Firstly I have to thank last night’s guests again for an excellent discussion – FemSoc’s Kirsty Haigh and our resident comedian Hitch did a great job of talking through ‘banter’ in its various forms and debating the different contexts in which it occurs. But as ever, I’ll be using this blog to voice my own thoughts on the issues of banter.
Banter is a strange word. Strange because it has come to be as much a phenomenon as it is a word, and strange because its a really confusing phenomenon at that. The Oxford English Dictionary defines banter as “the playful and friendly exchange of teasing remarks”. Yaaay! We all love being playful and friendly and exchanging teasing remarks right? How jolly. Except I can’t help but feel that the word has come to mean something different in recent years, and so I’m calling for a redefinition to “something that unfunny people say to get away with saying potentially offensive stuff”. Take note, Oxford English Dictionary.
I thought long and hard this week about how to approach the topic but funnily enough I found that that in itself told me all I needed to know. My deliberations all centred around the concern that arguing against banter would render me serious, boring and lacking in a sense of humour. And that’s where the problem lies. I love a good laugh as much as the next person, and I’m more than up for banter as it is described in its official dictionary definition, but as soon as its used as some kind of shield that stops people being confronted for racism, sexism and homophobia (amongst other offences) then I’m sorry, but I just can’t be on board anymore.
The dangerous thing is that ‘banter’ as we know it is so casual and everyday that its hugely difficult to confront. Standing up to it means setting yourself up for a barrage more of the stuff. I’m talking about the poor man who tried to complain about the LadBible website (“the biggest LAD community in the world” FYI) and was immediately told that he “obviously needed to get laid” only for hundreds of other men to laugh at him and shower the replier with praise for being such a topLAD LOL. The rest of the world’s men – the normal, nice, everyday men, the men who agree that LadBible is childish and derogatory – are not on these sites. And so banter remains its own little isolated, untouchable world that we can see into but can’t quite penetrate (and I get LADpoints for slipping ‘penetrate’ into a serious article. #topLAD).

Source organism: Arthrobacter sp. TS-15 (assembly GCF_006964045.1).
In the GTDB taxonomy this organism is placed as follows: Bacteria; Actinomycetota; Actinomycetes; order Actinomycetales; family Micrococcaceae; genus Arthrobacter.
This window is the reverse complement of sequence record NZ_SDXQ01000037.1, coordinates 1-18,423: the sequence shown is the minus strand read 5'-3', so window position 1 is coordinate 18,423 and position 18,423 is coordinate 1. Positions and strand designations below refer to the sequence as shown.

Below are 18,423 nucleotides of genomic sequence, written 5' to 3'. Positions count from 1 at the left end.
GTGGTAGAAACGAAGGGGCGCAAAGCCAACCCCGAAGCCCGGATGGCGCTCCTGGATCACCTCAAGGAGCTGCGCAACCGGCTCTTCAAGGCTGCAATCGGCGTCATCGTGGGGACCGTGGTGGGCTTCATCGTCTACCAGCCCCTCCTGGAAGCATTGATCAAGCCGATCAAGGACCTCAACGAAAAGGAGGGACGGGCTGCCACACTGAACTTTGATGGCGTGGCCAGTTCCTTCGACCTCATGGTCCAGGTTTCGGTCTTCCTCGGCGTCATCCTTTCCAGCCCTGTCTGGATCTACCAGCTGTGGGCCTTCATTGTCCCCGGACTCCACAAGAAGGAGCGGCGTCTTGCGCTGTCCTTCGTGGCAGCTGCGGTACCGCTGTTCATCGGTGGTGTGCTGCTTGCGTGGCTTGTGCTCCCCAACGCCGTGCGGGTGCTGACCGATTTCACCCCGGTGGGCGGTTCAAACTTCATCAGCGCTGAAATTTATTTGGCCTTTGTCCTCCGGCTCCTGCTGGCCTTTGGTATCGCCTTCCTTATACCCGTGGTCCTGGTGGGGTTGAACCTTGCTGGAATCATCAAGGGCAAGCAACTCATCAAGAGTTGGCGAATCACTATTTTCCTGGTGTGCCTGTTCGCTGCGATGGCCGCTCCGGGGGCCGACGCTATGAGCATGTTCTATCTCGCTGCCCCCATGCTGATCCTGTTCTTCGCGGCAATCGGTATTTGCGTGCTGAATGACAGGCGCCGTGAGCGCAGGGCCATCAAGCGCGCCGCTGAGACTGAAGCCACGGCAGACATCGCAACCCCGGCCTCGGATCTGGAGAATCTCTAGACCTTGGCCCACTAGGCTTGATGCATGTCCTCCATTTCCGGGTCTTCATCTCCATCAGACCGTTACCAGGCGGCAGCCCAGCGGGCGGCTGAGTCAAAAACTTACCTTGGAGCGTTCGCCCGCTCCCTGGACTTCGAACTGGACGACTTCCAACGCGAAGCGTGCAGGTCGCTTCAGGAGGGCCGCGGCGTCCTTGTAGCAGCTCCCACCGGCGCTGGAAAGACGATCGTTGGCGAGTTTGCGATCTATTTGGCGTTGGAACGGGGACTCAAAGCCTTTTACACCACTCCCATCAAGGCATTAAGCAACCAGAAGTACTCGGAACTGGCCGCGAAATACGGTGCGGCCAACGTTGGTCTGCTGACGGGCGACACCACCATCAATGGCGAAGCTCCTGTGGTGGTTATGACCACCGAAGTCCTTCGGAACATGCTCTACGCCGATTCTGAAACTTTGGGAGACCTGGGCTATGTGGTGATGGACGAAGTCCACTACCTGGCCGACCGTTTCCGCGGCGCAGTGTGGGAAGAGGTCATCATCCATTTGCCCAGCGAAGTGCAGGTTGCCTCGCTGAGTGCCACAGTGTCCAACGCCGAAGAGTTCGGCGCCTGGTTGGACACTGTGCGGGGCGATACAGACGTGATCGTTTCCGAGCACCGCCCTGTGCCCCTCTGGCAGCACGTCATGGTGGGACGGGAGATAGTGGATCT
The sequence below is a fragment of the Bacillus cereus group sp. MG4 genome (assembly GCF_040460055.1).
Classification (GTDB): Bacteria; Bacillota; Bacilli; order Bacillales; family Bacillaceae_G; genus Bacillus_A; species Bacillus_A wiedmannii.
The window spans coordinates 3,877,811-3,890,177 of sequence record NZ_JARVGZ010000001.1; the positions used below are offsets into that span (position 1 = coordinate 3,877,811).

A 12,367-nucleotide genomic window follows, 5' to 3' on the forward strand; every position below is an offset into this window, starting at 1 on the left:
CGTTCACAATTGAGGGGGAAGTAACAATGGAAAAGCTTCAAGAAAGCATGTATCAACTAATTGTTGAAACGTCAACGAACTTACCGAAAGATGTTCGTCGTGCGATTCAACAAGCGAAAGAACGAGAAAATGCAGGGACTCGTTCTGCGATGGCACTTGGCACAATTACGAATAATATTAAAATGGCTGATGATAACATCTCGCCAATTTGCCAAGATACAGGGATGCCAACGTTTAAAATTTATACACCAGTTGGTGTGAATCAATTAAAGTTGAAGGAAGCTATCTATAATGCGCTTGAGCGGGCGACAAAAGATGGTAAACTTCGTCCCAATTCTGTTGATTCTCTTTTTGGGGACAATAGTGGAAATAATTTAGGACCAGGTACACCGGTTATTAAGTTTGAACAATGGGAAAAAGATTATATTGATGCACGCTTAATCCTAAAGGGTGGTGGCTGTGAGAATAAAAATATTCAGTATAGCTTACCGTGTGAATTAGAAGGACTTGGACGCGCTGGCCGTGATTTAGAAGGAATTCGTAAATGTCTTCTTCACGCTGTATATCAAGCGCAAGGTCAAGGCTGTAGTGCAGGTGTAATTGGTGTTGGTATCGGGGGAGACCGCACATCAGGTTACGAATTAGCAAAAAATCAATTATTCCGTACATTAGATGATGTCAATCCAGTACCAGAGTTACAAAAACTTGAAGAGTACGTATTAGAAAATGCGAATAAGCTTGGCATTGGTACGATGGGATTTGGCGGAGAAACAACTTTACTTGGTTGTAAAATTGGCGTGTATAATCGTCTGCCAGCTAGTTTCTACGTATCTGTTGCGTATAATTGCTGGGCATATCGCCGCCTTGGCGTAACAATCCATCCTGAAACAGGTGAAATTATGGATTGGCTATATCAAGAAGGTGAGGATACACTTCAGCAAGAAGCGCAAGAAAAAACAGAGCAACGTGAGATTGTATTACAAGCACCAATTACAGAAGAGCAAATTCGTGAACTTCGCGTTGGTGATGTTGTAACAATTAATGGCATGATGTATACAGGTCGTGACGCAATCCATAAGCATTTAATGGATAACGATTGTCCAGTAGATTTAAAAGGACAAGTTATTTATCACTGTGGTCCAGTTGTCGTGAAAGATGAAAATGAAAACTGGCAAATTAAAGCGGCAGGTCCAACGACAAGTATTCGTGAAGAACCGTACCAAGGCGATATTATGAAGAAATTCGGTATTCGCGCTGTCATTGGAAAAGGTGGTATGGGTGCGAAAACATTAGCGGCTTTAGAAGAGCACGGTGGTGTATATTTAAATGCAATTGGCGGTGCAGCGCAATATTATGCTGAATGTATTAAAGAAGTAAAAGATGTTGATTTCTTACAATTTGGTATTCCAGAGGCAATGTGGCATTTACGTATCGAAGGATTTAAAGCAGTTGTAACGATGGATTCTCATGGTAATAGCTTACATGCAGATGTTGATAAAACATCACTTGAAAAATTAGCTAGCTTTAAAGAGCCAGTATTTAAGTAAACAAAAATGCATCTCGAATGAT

For me, the idea that something can be this untouchable is massively scary. Some things shouldn’t be questioned: Beyonce is good, Jedward is bad. The teabag should always go in before the milk. But issues of sexism, racism and homophobia? These are not milk, teabags or Jedward, and they are certainly not Beyonce. They are issues affecting people’s lives every single day, everywhere. And that can’t go unquestioned.
Banter isn’t harmless fun without any consequences. Banter is Andy Gray saying women don’t know the offside rule, immediately dismissing the years of training, dedication and commitment of sporting women everywhere with one stupid sentence. It’s Russell Brand describing lewd sexual encounters to someone’s grandad, reinforcing the idea that sex is for men to brag about and women to be ashamed of. It’s LadBible describing women as “wenches” to be “bedded and added to their current lifetime tally”…
I’ll let you digest that again: It’s LadBible describing women as “wenches” to be “bedded and added to their current lifetime tally”. That really happened. So did photo albums called ‘Cleavage Thursdays’, and a list of commandments including “Thou shall treat a wench with respect – when she is in the kitchen”.
UniLad’s ubiquitous use of the word ‘wench’ (yes, really) coupled with kitchen jokes brings home another scary truth as well; that banter is a new type of sexism that women of our generation are only experiencing now for the first time. And its a weird kind of backwards, twisted sexism where we’re being mocked for traditional female roles that our mothers, grandmothers and great-grandmothers have been fighting against for the last hundred years. Nobody told them to “get back in the kitchen”, because they were still so busy trying to get the hell out of it. It’s a depressing idea that as women make more gains towards equality, men are forced to revert back to archaic examples of sexism like this. It’s what perpetuates the untouchable nature of banter; as soon as women achieve something new, we’re ‘brought back down a peg’ by men joking about something that we’ve been working towards FOREVER.
I hate to end this blog in quite such a negative way but I can’t help but be totally depressed by some of this so-called banter. Its derogatory, damaging and dangerously indestructible. Women have been paid less than men throughout history, so some brilliant ladies went to court and won compensation for all underpaid women over the last 6 years. The Sun’s Page 3 normalises the objectification of women, so 50,000 people who noticed got together and signed a petition about it. Women in the 1900s thought it was stupid that they couldn’t vote, so they chained themselves to railings and went on hunger strike until they were allowed to. Yet ‘banter’ remains largely unchallenged and certainly defended – and the sad thing is that its supporters aren’t ruthless employers, national newspaper editors or ancient political figures; they’re our friends, brothers, boyfriends and classmates.
So I’m sorry if this blog isn’t really all that funny. Must just be that I don’t have a sense of humour…
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“Banter is a strange word. Strange because it has come to be as much a phenomenon as it is a word, and strange because its a really confusing phenomenon at that.”
i) Banter isn’t a word, it is, as you later say, a phenomenon.
ii) ‘Banter’ is a word and means the phenomenon of banter
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